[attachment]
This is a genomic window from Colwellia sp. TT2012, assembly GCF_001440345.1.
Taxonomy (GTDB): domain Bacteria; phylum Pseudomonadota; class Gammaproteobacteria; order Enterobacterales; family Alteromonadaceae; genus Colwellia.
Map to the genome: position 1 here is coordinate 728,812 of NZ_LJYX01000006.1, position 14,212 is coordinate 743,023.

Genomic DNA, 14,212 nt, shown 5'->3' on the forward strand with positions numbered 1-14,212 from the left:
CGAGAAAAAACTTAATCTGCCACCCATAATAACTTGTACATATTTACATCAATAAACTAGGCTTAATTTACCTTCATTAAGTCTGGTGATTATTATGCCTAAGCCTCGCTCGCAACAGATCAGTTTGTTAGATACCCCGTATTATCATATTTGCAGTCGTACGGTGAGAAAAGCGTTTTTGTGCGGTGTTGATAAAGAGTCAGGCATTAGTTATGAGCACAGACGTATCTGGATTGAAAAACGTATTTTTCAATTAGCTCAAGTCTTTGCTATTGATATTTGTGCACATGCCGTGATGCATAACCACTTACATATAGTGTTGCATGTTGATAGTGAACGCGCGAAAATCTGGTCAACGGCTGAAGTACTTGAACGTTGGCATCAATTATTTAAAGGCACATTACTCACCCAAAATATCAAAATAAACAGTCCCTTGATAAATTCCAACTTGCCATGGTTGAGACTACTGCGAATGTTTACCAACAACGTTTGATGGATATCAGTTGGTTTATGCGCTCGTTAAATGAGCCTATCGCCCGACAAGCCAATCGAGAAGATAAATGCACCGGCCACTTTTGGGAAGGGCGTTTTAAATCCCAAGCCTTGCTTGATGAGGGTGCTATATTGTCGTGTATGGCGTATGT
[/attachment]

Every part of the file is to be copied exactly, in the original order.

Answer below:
This is a genomic window from Colwellia sp. TT2012, assembly GCF_001440345.1.
Taxonomy (GTDB): domain Bacteria; phylum Pseudomonadota; class Gammaproteobacteria; order Enterobacterales; family Alteromonadaceae; genus Colwellia.
Map to the genome: position 1 here is coordinate 728,812 of NZ_LJYX01000006.1, position 14,212 is coordinate 743,023.

Genomic DNA, 14,212 nt, shown 5'->3' on the forward strand with positions numbered 1-14,212 from the left:
CGAGAAAAAACTTAATCTGCCACCCATAATAACTTGTACATATTTACATCAATAAACTAGGCTTAATTTACCTTCATTAAGTCTGGTGATTATTATGCCTAAGCCTCGCTCGCAACAGATCAGTTTGTTAGATACCCCGTATTATCATATTTGCAGTCGTACGGTGAGAAAAGCGTTTTTGTGCGGTGTTGATAAAGAGTCAGGCATTAGTTATGAGCACAGACGTATCTGGATTGAAAAACGTATTTTTCAATTAGCTCAAGTCTTTGCTATTGATATTTGTGCACATGCCGTGATGCATAACCACTTACATATAGTGTTGCATGTTGATAGTGAACGCGCGAAAATCTGGTCAACGGCTGAAGTACTTGAACGTTGGCATCAATTATTTAAAGGCACATTACTCACCCAAAATATCAAAATAAACAGTCCCTTGATAAATTCCAACTTGCCATGGTTGAGACTACTGCGAATGTTTACCAACAACGTTTGATGGATATCAGTTGGTTTATGCGCTCGTTAAATGAGCCTATCGCCCGACAAGCCAATCGAGAAGATAAATGCACCGGCCACTTTTGGGAAGGGCGTTTTAAATCCCAAGCCTTGCTTGATGAGGGTGCTATATTGTCGTGTATGGCGTATGT